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Cognitive reserve over the life course and risk of dementia: a systematic review and meta-analysis.

BACKGROUND: The number of people with dementia is soaring. Cognitive reserve has been thought to be associated with dementia risk. It is not clear at which period in the life course and which cognitive reserve proxies contribute to the reduced risk of dementia.

METHODS: By scanning four databases (PubMed, Embase, Web of Science, and MEDLINE) up to Jun 3, 2023, longitudinal studies of life-course cognitive reserve and risk of dementia were found. The HRs and 95% CIs for each study were summarized using random effects models. Subgroup analyses and sensitivity analyses were conducted. Utilizing funnel plots, Begg and Egger tests, publication bias was investigated.

RESULTS: A total of 27 studies were included, containing 10 in early-life, 10 in middle-life, and 13 in late-life. All studies used validated questionnaires to measure cognitive reserve, and dementia diagnosis followed recognized worldwide guidelines. All included studies were of medium or low risk. Cognitive reserve in early-life (Hazard ratio (HR): 0.82; 95% confidence interval (CI): 0.79-0.86), middle-life (HR: 0.91; 95% CI: 0.84-0.98) and late-life (HR: 0.81; 95% CI: 0.75-0.88) all have protective effects on dementia risk. Multiple sensitivity analyses showed consistent results.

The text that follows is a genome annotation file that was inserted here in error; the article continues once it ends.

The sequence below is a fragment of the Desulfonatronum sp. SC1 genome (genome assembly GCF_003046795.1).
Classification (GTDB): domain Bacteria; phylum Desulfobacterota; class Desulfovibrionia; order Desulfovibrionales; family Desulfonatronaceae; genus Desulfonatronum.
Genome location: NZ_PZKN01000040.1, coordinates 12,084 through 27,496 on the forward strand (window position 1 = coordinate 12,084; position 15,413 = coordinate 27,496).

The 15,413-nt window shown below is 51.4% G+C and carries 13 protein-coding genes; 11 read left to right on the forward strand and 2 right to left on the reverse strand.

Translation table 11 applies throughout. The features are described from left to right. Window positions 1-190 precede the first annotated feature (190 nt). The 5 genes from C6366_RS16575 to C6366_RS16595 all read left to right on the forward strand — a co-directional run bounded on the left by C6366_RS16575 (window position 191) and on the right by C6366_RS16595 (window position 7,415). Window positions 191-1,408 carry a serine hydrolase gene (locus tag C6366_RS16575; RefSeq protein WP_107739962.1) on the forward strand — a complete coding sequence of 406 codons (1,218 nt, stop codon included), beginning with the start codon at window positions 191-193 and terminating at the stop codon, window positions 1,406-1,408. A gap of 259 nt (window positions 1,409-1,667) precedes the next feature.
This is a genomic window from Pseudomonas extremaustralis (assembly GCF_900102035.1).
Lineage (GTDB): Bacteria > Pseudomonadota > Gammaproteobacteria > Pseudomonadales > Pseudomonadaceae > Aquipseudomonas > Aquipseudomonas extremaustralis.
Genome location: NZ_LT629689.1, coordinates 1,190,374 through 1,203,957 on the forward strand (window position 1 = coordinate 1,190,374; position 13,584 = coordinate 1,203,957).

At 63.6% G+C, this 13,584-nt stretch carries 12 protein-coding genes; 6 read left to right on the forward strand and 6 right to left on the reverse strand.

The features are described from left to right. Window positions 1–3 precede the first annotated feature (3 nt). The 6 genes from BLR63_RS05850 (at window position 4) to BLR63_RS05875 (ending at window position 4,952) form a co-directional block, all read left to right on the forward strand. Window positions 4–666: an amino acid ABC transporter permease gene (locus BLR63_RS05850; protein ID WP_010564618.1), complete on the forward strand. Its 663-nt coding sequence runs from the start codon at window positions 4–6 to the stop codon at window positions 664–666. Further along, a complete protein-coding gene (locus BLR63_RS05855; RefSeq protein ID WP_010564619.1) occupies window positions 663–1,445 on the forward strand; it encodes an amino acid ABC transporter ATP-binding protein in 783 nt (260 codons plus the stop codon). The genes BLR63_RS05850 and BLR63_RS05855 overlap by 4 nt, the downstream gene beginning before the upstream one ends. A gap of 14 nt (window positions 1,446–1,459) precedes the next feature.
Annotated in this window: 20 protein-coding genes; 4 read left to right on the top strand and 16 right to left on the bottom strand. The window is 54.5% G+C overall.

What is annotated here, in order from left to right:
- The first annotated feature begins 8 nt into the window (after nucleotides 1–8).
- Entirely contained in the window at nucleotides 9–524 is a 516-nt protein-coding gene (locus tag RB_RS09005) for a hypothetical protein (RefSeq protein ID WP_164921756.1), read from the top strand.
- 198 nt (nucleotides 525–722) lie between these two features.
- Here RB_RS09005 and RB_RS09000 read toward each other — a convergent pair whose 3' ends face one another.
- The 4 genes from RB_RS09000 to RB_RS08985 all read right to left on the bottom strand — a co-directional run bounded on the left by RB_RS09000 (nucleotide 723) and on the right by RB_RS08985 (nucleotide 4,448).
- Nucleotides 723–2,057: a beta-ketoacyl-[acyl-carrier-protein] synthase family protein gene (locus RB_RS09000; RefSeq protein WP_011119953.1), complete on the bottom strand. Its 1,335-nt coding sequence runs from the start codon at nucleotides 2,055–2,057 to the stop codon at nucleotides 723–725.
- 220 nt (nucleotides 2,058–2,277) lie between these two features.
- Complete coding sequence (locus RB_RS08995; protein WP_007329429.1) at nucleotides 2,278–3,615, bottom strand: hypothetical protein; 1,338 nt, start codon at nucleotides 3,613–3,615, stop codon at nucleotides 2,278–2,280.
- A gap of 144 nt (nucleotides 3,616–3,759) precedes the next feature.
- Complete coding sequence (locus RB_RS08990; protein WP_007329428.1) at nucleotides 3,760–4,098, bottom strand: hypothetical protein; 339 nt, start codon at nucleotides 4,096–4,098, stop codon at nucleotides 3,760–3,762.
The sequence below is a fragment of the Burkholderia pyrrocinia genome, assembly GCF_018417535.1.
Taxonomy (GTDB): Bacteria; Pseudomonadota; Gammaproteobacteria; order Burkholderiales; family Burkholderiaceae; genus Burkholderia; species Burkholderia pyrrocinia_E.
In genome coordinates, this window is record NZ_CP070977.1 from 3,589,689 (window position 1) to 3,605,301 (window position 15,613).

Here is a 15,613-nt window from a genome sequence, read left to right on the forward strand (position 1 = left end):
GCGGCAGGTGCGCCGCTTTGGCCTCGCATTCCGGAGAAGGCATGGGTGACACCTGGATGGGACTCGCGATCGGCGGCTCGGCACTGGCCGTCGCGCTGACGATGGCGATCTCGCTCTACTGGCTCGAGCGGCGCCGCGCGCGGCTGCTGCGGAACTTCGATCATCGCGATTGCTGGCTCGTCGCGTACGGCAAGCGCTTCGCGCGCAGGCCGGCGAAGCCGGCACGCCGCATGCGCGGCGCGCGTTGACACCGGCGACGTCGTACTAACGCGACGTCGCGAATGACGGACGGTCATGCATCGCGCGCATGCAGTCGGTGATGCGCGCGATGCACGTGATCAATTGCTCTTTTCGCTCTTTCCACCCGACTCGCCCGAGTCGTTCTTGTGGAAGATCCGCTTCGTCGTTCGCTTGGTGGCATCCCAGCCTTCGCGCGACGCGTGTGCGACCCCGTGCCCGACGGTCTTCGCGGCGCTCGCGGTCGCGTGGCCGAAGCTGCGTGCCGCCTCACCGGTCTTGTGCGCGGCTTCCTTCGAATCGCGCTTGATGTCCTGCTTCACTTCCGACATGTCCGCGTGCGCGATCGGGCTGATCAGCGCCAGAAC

CONCLUSION: Dementia risk is reduced by the buildup of cognitive reserves during life-course. Accumulation of proxies for cognitive reserve in early and late life had the greatest effect on dementia risk reduction. Social connection may be an effective approach to lower dementia risk.

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